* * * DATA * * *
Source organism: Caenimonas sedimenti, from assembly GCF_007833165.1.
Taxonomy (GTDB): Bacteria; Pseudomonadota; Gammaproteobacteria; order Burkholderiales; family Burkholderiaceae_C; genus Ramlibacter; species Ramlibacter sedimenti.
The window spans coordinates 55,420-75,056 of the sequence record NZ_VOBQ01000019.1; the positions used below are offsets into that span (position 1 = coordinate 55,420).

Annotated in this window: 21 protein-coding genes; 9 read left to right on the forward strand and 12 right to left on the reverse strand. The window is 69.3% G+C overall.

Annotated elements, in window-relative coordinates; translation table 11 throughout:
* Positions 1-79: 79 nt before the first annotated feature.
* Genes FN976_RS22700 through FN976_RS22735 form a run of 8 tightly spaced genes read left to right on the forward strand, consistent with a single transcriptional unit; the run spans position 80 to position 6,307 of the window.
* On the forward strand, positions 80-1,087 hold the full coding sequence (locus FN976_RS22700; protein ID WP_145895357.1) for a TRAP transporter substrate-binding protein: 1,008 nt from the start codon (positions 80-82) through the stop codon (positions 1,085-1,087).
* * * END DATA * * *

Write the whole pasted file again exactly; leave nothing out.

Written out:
Source organism: Caenimonas sedimenti, from assembly GCF_007833165.1.
Taxonomy (GTDB): Bacteria; Pseudomonadota; Gammaproteobacteria; order Burkholderiales; family Burkholderiaceae_C; genus Ramlibacter; species Ramlibacter sedimenti.
The window spans coordinates 55,420-75,056 of the sequence record NZ_VOBQ01000019.1; the positions used below are offsets into that span (position 1 = coordinate 55,420).

Annotated in this window: 21 protein-coding genes; 9 read left to right on the forward strand and 12 right to left on the reverse strand. The window is 69.3% G+C overall.

Annotated elements, in window-relative coordinates; translation table 11 throughout:
* Positions 1-79: 79 nt before the first annotated feature.
* Genes FN976_RS22700 through FN976_RS22735 form a run of 8 tightly spaced genes read left to right on the forward strand, consistent with a single transcriptional unit; the run spans position 80 to position 6,307 of the window.
* On the forward strand, positions 80-1,087 hold the full coding sequence (locus FN976_RS22700; protein ID WP_145895357.1) for a TRAP transporter substrate-binding protein: 1,008 nt from the start codon (positions 80-82) through the stop codon (positions 1,085-1,087).